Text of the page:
Apart from the spacer and Sandisk’s complimentary one year of data recovery software — which you should never need to use, let’s be honest — there are no accessories included with the Ultra II. It would have been good to see a 3.5-inch mounting bracket for desktop PC use, or a SATA-to-USB 3.0 converter to help you get the drive initially formatted and set up and running, and to help with that first-time data backup or operating system ghosting from an existing machine.

Should You Buy It?

Sandisk Ultra II
72

Price: from $90

Like
  • Good performance.
  • Low average street price.
  • Useful bundled software.
Don’t Like
  • 120GB not good value.
  • Warranty is middling.
  • No bundled 3.5-inch bracket.

Sandisk’s Ultra II SSD is a generally pretty reasonable performer, with good-enough write and read transfer speeds that are largely comparable with other entry-level and mid-range solid state drives. It, as you should expect, blows away any regular spinning-disk mechanical hard drive, and considering its price that’s a worthwhile achievement.

Price is a very strong point of competition for SSDs, and the Ultra II distinguishes itself at the middle of its capacity range with a 480GB model that is a mere $230 average street price. That is one of the cheapest large capacity SSDs that I’ve seen in Australia, and the next cheapest drive in the Samsung 840 EVO is at least 10 per cent more expensive at around $250.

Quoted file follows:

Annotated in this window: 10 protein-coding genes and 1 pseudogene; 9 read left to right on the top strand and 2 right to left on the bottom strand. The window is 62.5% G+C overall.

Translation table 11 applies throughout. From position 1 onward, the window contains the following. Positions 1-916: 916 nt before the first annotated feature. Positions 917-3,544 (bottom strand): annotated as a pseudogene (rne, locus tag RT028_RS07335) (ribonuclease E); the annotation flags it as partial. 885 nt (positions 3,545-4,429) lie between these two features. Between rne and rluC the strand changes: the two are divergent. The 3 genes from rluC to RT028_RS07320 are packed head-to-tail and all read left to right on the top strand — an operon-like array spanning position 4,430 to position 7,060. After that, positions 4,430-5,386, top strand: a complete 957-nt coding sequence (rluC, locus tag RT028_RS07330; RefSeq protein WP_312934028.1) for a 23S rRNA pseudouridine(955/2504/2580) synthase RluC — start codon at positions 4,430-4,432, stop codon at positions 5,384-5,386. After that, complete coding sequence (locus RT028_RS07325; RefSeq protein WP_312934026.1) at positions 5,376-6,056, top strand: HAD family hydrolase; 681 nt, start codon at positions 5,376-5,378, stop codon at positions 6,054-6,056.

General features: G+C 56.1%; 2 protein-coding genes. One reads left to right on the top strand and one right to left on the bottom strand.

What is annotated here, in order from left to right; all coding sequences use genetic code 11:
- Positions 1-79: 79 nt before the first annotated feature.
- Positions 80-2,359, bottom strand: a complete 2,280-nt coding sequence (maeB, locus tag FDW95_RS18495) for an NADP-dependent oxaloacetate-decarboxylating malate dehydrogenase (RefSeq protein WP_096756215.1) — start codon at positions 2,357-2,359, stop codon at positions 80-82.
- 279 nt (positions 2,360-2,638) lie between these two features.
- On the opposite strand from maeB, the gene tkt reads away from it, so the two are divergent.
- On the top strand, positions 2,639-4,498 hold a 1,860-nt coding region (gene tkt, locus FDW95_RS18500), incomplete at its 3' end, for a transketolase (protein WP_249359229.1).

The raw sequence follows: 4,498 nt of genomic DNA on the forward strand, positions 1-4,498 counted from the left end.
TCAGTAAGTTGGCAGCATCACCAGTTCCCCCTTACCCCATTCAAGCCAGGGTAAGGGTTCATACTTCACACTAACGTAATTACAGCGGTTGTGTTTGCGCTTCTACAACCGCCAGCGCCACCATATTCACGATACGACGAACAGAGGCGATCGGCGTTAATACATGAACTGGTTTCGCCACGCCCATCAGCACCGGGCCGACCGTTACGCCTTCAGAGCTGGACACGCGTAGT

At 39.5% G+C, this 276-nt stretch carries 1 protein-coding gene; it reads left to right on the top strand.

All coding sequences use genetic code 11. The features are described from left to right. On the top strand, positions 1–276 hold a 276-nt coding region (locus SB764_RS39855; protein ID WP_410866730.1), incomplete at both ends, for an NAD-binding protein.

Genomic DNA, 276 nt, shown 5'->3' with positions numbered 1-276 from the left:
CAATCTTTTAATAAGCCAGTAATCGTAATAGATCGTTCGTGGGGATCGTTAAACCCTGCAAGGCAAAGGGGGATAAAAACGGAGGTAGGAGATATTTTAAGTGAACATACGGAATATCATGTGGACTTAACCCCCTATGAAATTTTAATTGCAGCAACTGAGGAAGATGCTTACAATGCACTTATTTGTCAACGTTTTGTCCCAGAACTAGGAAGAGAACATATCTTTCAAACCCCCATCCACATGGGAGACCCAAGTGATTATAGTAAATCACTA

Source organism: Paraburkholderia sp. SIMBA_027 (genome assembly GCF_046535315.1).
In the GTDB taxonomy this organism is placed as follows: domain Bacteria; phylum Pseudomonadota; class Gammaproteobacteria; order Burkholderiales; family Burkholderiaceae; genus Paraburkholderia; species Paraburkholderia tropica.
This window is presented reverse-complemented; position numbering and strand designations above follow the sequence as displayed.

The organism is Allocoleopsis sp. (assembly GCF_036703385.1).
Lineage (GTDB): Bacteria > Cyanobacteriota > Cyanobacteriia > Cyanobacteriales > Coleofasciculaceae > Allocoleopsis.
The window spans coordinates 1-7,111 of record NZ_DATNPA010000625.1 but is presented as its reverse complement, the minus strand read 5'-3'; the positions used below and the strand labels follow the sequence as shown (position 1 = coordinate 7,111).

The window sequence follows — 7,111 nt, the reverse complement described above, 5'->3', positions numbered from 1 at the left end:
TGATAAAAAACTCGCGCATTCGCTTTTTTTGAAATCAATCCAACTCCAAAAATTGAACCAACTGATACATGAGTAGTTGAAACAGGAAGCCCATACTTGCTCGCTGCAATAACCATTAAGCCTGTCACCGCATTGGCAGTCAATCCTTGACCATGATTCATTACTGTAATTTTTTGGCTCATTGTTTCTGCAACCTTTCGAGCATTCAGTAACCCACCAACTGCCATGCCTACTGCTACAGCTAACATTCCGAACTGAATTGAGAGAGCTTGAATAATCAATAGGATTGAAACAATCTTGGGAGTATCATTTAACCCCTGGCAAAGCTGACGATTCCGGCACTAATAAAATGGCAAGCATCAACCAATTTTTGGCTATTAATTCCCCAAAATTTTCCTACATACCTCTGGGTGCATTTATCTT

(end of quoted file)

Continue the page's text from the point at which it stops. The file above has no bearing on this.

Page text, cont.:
Although the cheaper 240GB and 120GB versions have even more competition at their sub-$120 and sub-$90 price points, and the 960GB version is still comparatively cheap, they don’t seem like good value when compared to the mid-spec 480GB. I usually recommend the 240GB or 256GB version of consumer SSDs because they’re the easy go-to to find the best price-performance-capacity compromise, but in this particular case I tend to think the 480GB is the best choice.

The Sandisk Ultra II is a cheap, reasonably fast SSD. Its warranty isn’t as long as competitors’ products, and it’s not the absolute fastest you can buy, but if you’re looking to give some easy extra speed to a laptop with an existing mechanical hard drive, but without sacrificing a massive amount of storage, it’s a great choice.


Have you subscribed to Gizmodo Australia's email newsletter? You can also follow us on Facebook, Twitter, Instagram and YouTube.

Trending Stories Right Now